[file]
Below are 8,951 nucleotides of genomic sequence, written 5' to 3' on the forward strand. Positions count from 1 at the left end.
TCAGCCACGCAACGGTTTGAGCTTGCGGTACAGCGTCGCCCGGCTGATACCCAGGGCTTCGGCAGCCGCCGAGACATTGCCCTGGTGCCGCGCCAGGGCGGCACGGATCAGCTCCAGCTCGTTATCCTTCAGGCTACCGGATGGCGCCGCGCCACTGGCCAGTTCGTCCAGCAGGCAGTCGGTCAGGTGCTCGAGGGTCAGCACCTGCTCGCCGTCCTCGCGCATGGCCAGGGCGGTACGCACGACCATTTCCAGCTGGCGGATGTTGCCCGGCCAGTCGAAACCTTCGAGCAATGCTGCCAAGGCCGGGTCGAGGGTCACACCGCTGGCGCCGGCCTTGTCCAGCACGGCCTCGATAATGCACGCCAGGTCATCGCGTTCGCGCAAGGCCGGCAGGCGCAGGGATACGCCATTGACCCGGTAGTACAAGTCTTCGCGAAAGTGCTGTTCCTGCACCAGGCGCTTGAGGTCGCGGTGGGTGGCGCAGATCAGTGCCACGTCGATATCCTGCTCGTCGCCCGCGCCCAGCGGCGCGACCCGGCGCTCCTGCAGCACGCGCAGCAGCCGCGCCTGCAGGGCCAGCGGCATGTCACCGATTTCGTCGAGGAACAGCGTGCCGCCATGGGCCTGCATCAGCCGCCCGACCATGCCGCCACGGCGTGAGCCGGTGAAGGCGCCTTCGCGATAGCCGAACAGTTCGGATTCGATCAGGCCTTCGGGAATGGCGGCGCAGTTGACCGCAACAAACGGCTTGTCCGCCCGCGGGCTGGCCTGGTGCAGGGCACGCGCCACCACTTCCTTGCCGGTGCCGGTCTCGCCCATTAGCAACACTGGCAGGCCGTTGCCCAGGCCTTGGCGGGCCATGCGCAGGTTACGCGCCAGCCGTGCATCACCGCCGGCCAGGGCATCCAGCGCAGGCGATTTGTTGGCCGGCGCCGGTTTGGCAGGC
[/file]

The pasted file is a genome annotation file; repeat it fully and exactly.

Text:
Below are 8,951 nucleotides of genomic sequence, written 5' to 3' on the forward strand. Positions count from 1 at the left end.
TCAGCCACGCAACGGTTTGAGCTTGCGGTACAGCGTCGCCCGGCTGATACCCAGGGCTTCGGCAGCCGCCGAGACATTGCCCTGGTGCCGCGCCAGGGCGGCACGGATCAGCTCCAGCTCGTTATCCTTCAGGCTACCGGATGGCGCCGCGCCACTGGCCAGTTCGTCCAGCAGGCAGTCGGTCAGGTGCTCGAGGGTCAGCACCTGCTCGCCGTCCTCGCGCATGGCCAGGGCGGTACGCACGACCATTTCCAGCTGGCGGATGTTGCCCGGCCAGTCGAAACCTTCGAGCAATGCTGCCAAGGCCGGGTCGAGGGTCACACCGCTGGCGCCGGCCTTGTCCAGCACGGCCTCGATAATGCACGCCAGGTCATCGCGTTCGCGCAAGGCCGGCAGGCGCAGGGATACGCCATTGACCCGGTAGTACAAGTCTTCGCGAAAGTGCTGTTCCTGCACCAGGCGCTTGAGGTCGCGGTGGGTGGCGCAGATCAGTGCCACGTCGATATCCTGCTCGTCGCCCGCGCCCAGCGGCGCGACCCGGCGCTCCTGCAGCACGCGCAGCAGCCGCGCCTGCAGGGCCAGCGGCATGTCACCGATTTCGTCGAGGAACAGCGTGCCGCCATGGGCCTGCATCAGCCGCCCGACCATGCCGCCACGGCGTGAGCCGGTGAAGGCGCCTTCGCGATAGCCGAACAGTTCGGATTCGATCAGGCCTTCGGGAATGGCGGCGCAGTTGACCGCAACAAACGGCTTGTCCGCCCGCGGGCTGGCCTGGTGCAGGGCACGCGCCACCACTTCCTTGCCGGTGCCGGTCTCGCCCATTAGCAACACTGGCAGGCCGTTGCCCAGGCCTTGGCGGGCCATGCGCAGGTTACGCGCCAGCCGTGCATCACCGCCGGCCAGGGCATCCAGCGCAGGCGATTTGTTGGCCGGCGCCGGTTTGGCAGGC